So, you’ve just graduated.
If you’re not sure “what you want to do for the rest of your life.”
Or even if you are.
My advice: Go travel.
Spend some time in a foreign country. Spend some time outside the borders of your own town, state and country.
Travel where you can, while you can. Before you have kids, before you have a mortgage and before all of the other responsibilities that make traveling more difficult.
Because traveling can make you a better person. It gives you perspective. It allows you see yourself and the world in a new light.
If there’s one thing a recent graduate needs (other than money to pay off his or her student loans), it’s perspective.
We need to reflect on why we’re doing what we’re doing and on why we want what we want. Because that’s how we ultimately become fulfilled in life.
And there are so many creative and affordable ways to travel. You can get paid to teach abroad. You can become a nanny or a house sitter and live abroad. You can go to a University in Europe and get an excellent education for a fraction of the cost of an American degree.
In my own case, I dropped out of University and moved back home with my parents after my freshman year to save money and travel for two years. And since I returned and graduated, I did the same so I could live and teach English in Spain for a year. I had to work, sweat and swallow my pride for it. But it was worth it. Because after every single trip I’ve taken, I’ve come back a different person. A little more renewed, comfortable in my own skin and clear on my purpose in life.
I don’t just see it in myself, though. I notice it in people who have spent time in other countries.
I was recently at a birthday party for one of my flatmates in Madrid. I started talking to one of his German friends Maximillian. We started comparing and contrasting American and German foreign policy. We had this discussion while I watched him down two liters (that’s two 40 ounces for us Americans) of beer in less than 30 minutes...that was more than I had drank in water the entire day.
“Wow”, I thought. It’s great to talk to someone my age whose not afraid to engage in political discourse.
“How old are you Max? 24, 25?”
He was 19.
And yet here he was, more mature and more open minded than many people my own age.
We continued talking and I learned that he had been living independently in different countries since he was 16.
I pressed Max further on his experiences with traveling:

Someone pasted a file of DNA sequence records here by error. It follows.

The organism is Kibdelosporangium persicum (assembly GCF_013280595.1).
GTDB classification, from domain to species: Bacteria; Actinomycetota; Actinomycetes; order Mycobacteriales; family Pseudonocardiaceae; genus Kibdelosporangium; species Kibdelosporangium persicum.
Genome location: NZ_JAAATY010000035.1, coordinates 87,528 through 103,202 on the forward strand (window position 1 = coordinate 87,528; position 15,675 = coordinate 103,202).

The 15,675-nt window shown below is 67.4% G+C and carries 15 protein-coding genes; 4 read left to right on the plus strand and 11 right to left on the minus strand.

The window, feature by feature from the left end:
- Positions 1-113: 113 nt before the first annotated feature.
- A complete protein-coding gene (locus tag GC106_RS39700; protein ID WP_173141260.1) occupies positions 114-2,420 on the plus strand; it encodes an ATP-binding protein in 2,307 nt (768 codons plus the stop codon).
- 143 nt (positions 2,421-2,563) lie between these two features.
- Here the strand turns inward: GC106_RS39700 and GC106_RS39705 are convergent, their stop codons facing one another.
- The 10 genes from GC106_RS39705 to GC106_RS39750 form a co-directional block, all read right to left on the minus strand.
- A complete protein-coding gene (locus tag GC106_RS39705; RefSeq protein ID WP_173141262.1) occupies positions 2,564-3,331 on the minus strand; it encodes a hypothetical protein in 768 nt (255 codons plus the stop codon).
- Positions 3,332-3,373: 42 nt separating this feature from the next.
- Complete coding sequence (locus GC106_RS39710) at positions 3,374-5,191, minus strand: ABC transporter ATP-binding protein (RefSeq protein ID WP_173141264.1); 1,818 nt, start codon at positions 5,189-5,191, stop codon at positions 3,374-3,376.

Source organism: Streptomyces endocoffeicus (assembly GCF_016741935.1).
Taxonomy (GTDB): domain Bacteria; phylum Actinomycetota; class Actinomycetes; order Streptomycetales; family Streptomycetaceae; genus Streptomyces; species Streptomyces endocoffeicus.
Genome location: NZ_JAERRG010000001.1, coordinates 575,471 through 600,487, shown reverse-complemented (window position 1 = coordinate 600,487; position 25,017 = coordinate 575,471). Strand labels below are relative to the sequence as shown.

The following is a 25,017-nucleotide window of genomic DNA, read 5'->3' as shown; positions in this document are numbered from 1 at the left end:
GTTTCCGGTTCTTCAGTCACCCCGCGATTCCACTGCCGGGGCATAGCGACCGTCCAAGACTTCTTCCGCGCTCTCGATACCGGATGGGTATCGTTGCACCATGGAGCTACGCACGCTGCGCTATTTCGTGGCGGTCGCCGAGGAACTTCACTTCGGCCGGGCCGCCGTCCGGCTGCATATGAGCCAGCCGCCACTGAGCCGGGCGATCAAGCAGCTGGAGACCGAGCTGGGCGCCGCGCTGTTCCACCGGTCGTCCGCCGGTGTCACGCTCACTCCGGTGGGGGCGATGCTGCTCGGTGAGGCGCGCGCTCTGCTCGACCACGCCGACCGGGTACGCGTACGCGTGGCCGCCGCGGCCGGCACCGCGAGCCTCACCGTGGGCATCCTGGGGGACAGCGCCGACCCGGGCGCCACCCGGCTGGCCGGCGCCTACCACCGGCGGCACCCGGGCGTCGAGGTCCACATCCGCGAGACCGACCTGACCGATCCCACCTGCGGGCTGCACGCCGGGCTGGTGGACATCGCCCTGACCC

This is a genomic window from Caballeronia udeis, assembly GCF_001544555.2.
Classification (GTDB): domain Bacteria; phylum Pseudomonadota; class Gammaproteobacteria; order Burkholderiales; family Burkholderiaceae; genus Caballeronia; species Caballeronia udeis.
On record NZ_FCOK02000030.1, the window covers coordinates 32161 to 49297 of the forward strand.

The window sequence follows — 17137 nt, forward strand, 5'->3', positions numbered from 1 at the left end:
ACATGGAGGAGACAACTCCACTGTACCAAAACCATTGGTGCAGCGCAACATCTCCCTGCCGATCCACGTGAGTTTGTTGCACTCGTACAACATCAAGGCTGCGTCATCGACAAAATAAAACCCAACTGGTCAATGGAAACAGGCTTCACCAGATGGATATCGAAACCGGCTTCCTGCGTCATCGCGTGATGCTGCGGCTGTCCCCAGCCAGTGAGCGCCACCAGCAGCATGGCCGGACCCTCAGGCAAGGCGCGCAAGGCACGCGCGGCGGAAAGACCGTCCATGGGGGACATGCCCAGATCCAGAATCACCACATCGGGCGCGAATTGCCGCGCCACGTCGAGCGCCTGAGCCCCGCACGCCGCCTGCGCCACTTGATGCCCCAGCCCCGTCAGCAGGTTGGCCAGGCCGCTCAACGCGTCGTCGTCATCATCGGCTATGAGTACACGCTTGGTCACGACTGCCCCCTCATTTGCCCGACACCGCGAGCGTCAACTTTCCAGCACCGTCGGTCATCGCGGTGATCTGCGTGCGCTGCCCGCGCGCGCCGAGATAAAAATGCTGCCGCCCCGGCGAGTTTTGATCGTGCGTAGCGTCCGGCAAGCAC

“As a young teenager [growing up in Germany], I was very narrow minded and also patriotic. I did not want to get out of my comfort zone.”
“[But traveling] helps you become more tolerant. New tolerance lets you establish relationships of trust with foreign people, which somehow increases your ability to love. You never feel dependent or alone and that makes you act more confidently and hence more freely.”
“This takes away all the defense tactics you’ve established to stay in your comfort zone, and gives you the opportunity to be yourself, which normally changes people for the better. Because people who are themselves are more appreciated, trusted and therefore more loved.”
Every time I meet a person like Max, it becomes more and more obvious—spending time in a foreign country does something to you.
It changes the way you look at the world. It expands you. It fosters a resilience and openness in you. It’s one thing to feel confident when everything around you is familiar. It’s one thing to feel comfortable in your own skin when your surroundings mirror back your own worldview.
When you’ve only lived in one place, you grow up with blinders on. You assume, albeit innocently, that where you live is how the world is.
Only once you leave can you realize how limited your perception was.
To stay only in one’s own bubble is to risk never growing. Never growing beyond one’s limited perceptions. Never questioning one’s own deeply held beliefs and convictions.
If there’s a tragedy we can and must avoid it’s this—always remaining the same person. Never changing. Never stretching. Never growing.
Because in truth, we’re not traveling to see the world, we’re traveling to see ourselves.
We’re traveling to explore ourselves — our undiscovered talents, our unpolished facets, our unbridled zest for life.
And when we become a more enriched, mature and fulfilled human being, we get to bring the gift back and share it with the world.
I know what you’re thinking — this is time you could using to bolster your CV or to be gaining relevant work experience. These are important, no one can argue with that.
There’s a prevailing notion that somehow career and traveling are mutually exclusive — as if by opting for one means you cannot take advantage of the other — but that’s just black and white thinking.
Think about it this way: becoming a better, more well-rounded and fulfilled person is guaranteed to make you better at your profession.
Of course, there will be a time to put down roots like renting an apartment, owning a house and starting a family. But all in due time.
Growing up we always hear the regrets of the generations that came before us. However in my twenty five years, I have never heard one person say “I regret traveling and exploring the world.”
Because in the end, it’s so much more than the incredible Instagram pictures you get to post.
It’s so much more than the fleeting pleasure of inducing envy from all of your friends while you list off all the places you’ve traveled.
These things are great, but they never last.
What lasts is the person you become.
What lasts is the person you evolve into.
What lasts is the connections you make with the myriad of amazing, diverse and interesting people that inhabit this world.
What lasts is the confidence you’ve gained.
The fearlessness. The openness. The compassion.
That’s what makes you a better employee.
That’s what makes you a better human being.
And that’s what stays with you forever.
—And that is why you should travel.